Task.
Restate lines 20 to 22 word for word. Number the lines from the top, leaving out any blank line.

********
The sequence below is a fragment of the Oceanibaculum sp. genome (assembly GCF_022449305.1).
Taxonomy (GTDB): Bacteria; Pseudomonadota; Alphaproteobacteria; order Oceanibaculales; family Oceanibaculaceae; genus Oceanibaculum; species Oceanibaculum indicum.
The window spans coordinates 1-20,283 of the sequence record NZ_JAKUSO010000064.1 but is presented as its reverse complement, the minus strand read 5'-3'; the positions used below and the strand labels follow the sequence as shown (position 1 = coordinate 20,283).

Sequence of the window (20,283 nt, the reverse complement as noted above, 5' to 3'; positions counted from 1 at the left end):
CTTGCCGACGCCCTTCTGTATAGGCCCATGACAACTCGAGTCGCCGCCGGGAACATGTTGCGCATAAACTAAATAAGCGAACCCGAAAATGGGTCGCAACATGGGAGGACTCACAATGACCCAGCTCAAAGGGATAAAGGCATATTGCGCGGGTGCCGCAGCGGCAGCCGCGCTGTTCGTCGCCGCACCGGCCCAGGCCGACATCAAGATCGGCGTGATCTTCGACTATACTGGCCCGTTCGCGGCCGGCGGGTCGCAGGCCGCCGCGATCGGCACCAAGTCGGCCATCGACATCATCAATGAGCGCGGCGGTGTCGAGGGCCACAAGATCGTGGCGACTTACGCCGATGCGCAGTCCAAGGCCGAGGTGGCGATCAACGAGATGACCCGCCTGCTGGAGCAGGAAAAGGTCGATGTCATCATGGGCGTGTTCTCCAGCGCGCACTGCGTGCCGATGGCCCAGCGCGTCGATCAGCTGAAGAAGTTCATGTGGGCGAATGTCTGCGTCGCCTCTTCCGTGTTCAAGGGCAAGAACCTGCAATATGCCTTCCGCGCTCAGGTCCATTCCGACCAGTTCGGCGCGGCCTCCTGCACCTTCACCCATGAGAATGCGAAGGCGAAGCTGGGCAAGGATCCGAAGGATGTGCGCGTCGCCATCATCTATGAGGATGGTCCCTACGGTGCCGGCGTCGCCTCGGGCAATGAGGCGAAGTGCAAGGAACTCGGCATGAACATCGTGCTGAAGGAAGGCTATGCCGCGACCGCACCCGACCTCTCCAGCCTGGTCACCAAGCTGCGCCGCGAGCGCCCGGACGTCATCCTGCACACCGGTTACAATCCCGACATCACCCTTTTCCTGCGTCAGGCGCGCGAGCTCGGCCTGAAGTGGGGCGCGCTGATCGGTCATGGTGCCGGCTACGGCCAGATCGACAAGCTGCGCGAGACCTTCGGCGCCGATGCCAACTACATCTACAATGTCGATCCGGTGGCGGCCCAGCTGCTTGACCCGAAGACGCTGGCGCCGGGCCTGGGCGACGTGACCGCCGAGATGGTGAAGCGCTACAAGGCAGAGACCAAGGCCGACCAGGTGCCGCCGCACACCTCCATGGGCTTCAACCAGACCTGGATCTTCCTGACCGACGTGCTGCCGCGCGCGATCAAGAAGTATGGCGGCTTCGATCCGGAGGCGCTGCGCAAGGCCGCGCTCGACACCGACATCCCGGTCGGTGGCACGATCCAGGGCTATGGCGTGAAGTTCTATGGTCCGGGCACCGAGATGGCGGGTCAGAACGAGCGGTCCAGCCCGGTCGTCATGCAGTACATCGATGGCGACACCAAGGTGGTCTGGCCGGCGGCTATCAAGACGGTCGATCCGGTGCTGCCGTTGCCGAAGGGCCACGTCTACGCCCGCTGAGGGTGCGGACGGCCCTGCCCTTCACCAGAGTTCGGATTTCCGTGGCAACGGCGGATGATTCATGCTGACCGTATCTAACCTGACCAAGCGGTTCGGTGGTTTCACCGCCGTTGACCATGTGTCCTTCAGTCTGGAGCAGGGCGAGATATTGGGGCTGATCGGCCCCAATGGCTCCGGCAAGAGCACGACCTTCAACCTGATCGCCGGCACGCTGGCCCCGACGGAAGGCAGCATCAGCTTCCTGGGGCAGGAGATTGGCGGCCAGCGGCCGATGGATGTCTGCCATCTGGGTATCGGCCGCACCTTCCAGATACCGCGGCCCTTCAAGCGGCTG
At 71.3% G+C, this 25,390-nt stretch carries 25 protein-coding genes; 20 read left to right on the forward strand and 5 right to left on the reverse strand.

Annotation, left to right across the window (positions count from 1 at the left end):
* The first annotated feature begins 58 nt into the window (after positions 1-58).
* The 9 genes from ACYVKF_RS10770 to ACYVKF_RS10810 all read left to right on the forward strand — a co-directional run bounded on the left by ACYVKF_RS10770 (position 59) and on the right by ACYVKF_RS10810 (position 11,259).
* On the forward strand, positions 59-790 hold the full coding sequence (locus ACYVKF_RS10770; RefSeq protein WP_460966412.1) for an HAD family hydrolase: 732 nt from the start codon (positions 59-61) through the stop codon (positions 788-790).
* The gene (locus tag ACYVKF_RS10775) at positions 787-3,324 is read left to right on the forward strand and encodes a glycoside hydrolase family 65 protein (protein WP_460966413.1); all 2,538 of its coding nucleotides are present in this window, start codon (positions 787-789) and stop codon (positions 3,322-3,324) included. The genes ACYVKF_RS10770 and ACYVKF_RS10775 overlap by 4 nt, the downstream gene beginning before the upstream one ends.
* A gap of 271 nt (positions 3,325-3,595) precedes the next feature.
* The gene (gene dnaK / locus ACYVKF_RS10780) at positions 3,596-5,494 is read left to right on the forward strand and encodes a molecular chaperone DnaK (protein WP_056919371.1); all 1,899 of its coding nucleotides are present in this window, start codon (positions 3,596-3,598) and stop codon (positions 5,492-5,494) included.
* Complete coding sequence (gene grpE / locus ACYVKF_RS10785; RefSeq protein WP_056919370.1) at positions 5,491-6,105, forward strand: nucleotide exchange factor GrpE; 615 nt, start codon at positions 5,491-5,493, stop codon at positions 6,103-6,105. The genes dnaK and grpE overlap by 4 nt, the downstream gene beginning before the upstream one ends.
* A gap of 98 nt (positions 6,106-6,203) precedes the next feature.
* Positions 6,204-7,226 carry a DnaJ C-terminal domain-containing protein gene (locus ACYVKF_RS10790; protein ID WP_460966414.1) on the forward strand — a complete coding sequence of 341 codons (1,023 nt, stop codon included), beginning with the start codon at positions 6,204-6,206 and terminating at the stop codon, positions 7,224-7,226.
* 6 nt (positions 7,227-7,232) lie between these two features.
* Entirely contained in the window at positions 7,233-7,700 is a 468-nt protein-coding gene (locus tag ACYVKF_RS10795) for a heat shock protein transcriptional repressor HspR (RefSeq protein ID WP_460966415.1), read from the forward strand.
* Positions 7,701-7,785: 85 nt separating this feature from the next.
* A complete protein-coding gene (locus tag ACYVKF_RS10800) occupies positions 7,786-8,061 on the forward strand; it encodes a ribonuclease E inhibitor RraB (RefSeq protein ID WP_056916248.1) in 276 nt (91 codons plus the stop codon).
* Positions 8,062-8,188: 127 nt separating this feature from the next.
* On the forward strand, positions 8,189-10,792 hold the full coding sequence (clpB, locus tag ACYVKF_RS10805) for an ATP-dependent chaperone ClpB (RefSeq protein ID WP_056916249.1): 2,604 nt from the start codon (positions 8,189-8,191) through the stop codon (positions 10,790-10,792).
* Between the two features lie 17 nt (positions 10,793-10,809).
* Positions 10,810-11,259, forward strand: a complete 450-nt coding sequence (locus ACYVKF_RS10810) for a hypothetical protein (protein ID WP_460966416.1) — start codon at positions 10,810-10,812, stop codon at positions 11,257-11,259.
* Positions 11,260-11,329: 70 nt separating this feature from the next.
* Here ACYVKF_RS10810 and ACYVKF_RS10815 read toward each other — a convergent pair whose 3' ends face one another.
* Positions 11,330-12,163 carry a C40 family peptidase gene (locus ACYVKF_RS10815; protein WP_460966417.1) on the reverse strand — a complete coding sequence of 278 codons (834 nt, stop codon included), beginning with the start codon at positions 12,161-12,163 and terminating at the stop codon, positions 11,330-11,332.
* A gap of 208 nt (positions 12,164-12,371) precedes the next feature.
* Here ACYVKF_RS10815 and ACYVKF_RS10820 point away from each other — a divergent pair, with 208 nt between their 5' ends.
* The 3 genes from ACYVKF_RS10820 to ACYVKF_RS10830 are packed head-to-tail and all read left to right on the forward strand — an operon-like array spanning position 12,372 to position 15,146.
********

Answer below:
* A complete protein-coding gene (locus tag ACYVKF_RS10800) occupies positions 7,786-8,061 on the forward strand; it encodes a ribonuclease E inhibitor RraB (RefSeq protein ID WP_056916248.1) in 276 nt (91 codons plus the stop codon).
* Positions 8,062-8,188: 127 nt separating this feature from the next.
* On the forward strand, positions 8,189-10,792 hold the full coding sequence (clpB, locus tag ACYVKF_RS10805) for an ATP-dependent chaperone ClpB (RefSeq protein ID WP_056916249.1): 2,604 nt from the start codon (positions 8,189-8,191) through the stop codon (positions 10,790-10,792).